January 18, 2022 Volume 18 Issue 03

Electrical/Electronic News & Products

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Do-it-yourself high-performance aluminum cold plates

New high-performance aluminum cold plates from Advanced Thermal Solutions (ATS) let engineers safely drill holes in a mounting pattern that matches the specific connection points of hot devices that need cooling, providing lots of customization options. ATS says its cold plates have been demonstrated to provide more than 30% better thermal performance than other commercially available cold plates.
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Long-range retro-reflective photoelectric sensors overcome interference

The new 36 series of sensors from Leuze are suitable for demanding requirements in intralogistics, packaging systems, and the automotive industry. They detect objects with different optical properties -- even at a great distance or when sources of interference are present (such as film-wrapped pallets, vibration, or ambient lighting). Available as sensors with background suppression (range to 2.5 m), as retro-reflective photoelectric sensors (up to 17 m), or as throughbeam photoelectric sensors (up to 80 m).
Learn more.


Calculator simplifies cabinet cooling system selection

EXAIR Cabinet Cooler Systems provide a comprehensive solution for cooling and purging electronic cabinets and come in a litany of different cooling capacities, NEMA ratings, and classifications. With the breadth of available options, choosing the best Cabinet Cooler for a specific environment can be a tedious task and depends on a few key factors. With EXAIR's new Cabinet Cooler Calculator, it's easy to find the ideal Cabinet Cooler System for any specific application.
Learn more.


New low-voltage compact LED bulbs

LEDtronics has released new additions to its industry-leading offering of intermediate-based LED bulbs that fit in enclosed fixtures, featuring low voltage, 160-degree spherical illumination, low power consumption, and high lumen intensity. The B605SM series is available either as a 14-VAC/VDC bulb that replaces incandescent lamps 67, 89, 97, 98, 1095, 1155, and 5008, or as a 28-VAC/VDC bulb that replaces incandescents 71, 303, 623, and 1251. These bulbs are a perfect fit in applications such as machine status or gaming candle indicators, indicator lights for instrumentation, panel-mount pilot lights, accent lighting, and automotive.
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Neat. How to prototype 4x machine vision applications on one small embedded system quickly

Teledyne FLIR has put together a neat article that shows how to prototype a machine vision system quickly that runs four simultaneous applications, three of which use deep learning. The system uses the Quartet Embedded Solution for TX2, a customized carrier board that enables easy integration of up to four USB3 cameras at full bandwidth. The example traffic systems application includes license plate recognition, vehicle type categorization, vehicle color classification, and seeing through a windshield -- all simultaneously. Very cool.
Read the Teledyne FLIR application article.


New Gefran inclination sensors use MEMS technology

Automation-Direct has added Gefran inclination sensors to their growing lineup of position transducers. Gefran sensors use cutting-edge MEMS technology (micro-electromechanical devices integrated onto a single silicon chip) to provide reliable and precise tilt angle measurement with respect to gravity. These sensors are rugged and suitable for the harshest environments. M12 quick-disconnect models are fully redundant, having two sensors in one housing.
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Affix a heat sink in seconds!

superGRIP is a two-component system from Advanced Thermal Solutions (ATS) that can be installed in seconds to mount heat sinks securely to a wide range of components -- without needing to drill holes in the PCB. It features an injection molded plastic frame clip and a stainless steel spring clip. This clever system provides a strong, even binding force with minimal space required around the component's perimeter, making it ideal for densely populated PCBs.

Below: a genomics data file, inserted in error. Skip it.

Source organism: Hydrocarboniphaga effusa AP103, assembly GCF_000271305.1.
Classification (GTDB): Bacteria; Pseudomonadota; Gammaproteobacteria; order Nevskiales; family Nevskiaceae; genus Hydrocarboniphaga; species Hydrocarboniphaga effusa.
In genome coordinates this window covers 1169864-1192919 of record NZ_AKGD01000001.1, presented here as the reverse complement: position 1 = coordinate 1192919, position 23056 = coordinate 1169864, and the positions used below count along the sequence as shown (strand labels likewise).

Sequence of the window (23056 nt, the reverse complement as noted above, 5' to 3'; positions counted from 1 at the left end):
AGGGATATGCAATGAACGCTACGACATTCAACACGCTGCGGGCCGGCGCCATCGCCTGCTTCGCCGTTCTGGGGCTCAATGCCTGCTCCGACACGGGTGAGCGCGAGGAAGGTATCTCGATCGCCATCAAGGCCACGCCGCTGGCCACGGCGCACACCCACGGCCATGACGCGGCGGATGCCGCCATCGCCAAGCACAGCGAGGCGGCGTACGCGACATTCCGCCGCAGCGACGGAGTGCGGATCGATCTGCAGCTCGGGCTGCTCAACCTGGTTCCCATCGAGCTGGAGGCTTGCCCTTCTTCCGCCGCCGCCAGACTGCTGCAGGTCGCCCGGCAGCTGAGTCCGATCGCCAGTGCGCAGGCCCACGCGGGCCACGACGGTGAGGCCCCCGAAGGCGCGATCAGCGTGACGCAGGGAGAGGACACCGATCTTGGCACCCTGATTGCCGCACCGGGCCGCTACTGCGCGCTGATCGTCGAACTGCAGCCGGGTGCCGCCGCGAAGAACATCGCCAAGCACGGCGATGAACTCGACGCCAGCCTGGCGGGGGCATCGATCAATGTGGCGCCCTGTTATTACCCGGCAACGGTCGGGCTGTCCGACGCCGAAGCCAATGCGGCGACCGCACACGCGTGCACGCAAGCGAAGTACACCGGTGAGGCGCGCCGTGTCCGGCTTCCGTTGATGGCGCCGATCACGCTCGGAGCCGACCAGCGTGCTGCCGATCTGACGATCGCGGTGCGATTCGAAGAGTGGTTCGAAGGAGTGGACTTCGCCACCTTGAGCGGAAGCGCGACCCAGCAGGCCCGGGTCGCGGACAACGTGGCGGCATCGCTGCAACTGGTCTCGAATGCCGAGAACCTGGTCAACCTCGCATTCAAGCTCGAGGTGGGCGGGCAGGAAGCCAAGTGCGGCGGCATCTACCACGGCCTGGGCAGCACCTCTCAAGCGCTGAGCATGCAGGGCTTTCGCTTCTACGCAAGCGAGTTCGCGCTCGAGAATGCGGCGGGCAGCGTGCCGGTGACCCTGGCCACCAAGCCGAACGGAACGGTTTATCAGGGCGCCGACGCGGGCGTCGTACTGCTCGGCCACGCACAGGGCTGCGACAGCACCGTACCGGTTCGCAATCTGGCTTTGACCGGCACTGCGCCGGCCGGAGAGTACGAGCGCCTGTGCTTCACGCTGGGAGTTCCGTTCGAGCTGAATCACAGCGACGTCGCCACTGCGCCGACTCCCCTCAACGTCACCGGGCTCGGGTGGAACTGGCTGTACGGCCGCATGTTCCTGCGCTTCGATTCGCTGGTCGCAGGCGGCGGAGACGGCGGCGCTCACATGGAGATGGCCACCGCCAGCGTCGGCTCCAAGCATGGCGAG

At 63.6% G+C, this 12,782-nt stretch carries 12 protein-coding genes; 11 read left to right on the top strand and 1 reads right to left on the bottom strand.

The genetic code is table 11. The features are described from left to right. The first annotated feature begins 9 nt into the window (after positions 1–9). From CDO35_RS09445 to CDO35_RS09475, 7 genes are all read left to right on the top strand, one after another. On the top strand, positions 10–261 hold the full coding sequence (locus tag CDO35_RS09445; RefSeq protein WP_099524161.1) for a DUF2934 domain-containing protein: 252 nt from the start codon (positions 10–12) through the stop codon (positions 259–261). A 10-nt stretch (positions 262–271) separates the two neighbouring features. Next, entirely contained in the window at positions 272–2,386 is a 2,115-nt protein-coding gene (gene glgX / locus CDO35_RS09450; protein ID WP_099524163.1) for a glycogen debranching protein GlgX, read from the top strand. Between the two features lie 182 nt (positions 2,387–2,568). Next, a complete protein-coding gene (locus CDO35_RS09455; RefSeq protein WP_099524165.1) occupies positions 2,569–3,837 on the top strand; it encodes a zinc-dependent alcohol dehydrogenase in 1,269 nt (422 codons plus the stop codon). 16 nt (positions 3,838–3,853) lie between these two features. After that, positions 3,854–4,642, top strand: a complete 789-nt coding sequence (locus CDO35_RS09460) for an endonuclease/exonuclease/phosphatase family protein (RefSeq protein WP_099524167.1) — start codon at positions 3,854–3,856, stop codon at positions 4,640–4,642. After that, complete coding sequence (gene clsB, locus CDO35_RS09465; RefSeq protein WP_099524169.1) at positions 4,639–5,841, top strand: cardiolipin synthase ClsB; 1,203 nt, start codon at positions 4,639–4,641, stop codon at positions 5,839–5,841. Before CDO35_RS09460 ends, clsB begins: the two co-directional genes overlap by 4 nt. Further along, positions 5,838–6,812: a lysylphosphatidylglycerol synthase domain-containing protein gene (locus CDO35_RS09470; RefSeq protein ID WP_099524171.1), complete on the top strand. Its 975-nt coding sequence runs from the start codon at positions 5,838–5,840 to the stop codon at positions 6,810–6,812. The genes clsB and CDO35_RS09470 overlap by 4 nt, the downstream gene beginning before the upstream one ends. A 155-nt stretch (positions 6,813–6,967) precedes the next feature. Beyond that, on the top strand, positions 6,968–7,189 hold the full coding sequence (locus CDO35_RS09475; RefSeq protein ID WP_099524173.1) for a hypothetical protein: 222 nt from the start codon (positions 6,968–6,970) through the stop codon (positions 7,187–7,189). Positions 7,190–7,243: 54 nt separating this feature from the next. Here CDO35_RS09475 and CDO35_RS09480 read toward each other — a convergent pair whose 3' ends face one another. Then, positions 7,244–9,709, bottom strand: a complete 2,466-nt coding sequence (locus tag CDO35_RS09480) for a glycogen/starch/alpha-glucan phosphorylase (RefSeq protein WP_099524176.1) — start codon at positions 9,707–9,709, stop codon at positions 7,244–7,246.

View the video.


Cool Tools: Entry-level high-tech portable 3D scanner

The GOM Scan 1 from CAPTURE 3D is an affordable, precise 3D scanner with mesh-editing capabilities to accurately digitize physical objects into the 3D world. GOM Scan 1 provides accessibility to the leading GOM blue light 3D scanning technology used by top manufacturers worldwide. Applications include creating a digital file of an object for 3D printing, reverse engineering, manufacturing, quality control, virtual display and 3D modeling, research and education, art and design, and healthcare. GOM Scan 1 offers GOM Inspect 3D inspection software to quickly capture, visualize, and analyze 3D measurement data within the same workflow.
Learn more.


High-def SWIR camera for military apps

Attollo Engineering's new Phoenix HD5 SWIR Camera is an uncooled high-def imager that features the industry's smallest shortwave infrared HD sensor and an ultra-small 5-┬Ám pixel pitch, which permits more pixels on target with a short-focal-length optic. Specifically designed for low size, weight, and power (low-SWaP) applications, the HD5 SWIR camera is ideal for integration into small gimbals, small unmanned aircraft systems (SUAS), and handheld and soldier-mounted systems.
Learn more.


Control panel solutions: Wire duct and wire wrap

Automation-Direct sells everything you need to build quality control panels, including a large assortment of wiring duct, flexible duct, wire wrap, wire sleeve, and associated tools and accessories. Check out all that this one-stop shop has to offer. High stocking rates and fast shipping too.
View the video.


Space Applications: Smallest rad-tolerant network storage

Aitech Systems has released the most compact network storage device available for use in near-earth-orbit and low-earth-orbit space applications. With a raw storage capacity of almost 1 TB, the new S999 Aitech is a 2.5-in. solid state drive (SSD) for high-performance spacecraft data processing or distributed computing systems in satellites and human-rated platforms.
Learn more.


Cool Tools: All-in-one laser tracker

Exact Metrology now offers high-performance laser tracker technology in a portable and easy-to-use form factor thanks to the Leica Absolute Tracker AT960. This is a robust, all-in-one laser tracker that fits in a single flight case. Offering high-speed dynamic measurement as standard, it is a complete solution for six degrees of freedom (6DoF) probing, scanning, and automated inspection, as well as reflector measurement. Combined with the Real-Time Feature Pack and Leica T-Mac, the AT960 becomes a laser tracker that meets the deterministic measurement data-delivery requirements of high-end automated installations.